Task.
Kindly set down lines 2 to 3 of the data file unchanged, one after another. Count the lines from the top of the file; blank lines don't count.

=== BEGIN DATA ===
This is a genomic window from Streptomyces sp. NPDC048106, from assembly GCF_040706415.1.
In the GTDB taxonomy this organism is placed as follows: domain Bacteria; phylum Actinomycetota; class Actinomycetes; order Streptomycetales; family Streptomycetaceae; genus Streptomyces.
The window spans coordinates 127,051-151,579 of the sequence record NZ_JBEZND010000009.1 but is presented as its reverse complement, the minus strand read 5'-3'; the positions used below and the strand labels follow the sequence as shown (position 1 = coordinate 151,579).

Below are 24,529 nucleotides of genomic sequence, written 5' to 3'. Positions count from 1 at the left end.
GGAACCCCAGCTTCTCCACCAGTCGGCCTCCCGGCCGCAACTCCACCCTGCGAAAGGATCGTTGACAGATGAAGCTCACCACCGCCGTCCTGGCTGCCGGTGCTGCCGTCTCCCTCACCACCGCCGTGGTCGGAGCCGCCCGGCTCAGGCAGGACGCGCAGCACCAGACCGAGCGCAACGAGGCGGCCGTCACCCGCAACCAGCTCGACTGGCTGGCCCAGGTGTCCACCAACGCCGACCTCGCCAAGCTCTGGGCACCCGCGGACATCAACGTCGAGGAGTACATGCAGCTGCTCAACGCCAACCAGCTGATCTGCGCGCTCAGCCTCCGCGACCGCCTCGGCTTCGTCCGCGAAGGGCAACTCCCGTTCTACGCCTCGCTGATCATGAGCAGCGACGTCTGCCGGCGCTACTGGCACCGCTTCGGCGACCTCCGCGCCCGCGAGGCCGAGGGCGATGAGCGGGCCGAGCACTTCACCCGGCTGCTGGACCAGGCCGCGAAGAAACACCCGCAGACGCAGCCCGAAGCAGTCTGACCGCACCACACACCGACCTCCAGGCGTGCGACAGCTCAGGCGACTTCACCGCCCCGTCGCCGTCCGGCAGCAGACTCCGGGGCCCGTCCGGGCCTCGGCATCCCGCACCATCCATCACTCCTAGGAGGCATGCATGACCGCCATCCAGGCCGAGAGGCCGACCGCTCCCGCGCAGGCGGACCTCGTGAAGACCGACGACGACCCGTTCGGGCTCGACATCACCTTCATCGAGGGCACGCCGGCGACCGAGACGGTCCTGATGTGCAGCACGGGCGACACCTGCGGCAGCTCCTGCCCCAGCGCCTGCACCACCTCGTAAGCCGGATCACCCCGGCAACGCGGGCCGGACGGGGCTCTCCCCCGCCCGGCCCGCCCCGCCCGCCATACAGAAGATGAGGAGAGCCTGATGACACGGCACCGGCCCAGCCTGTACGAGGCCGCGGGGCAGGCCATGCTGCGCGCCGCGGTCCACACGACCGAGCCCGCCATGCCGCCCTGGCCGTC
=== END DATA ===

In the GTDB taxonomy this organism is placed as follows: domain Bacteria; phylum Actinomycetota; class Actinomycetes; order Streptomycetales; family Streptomycetaceae; genus Streptomyces.
The window spans coordinates 127,051-151,579 of the sequence record NZ_JBEZND010000009.1 but is presented as its reverse complement, the minus strand read 5'-3'; the positions used below and the strand labels follow the sequence as shown (position 1 = coordinate 151,579).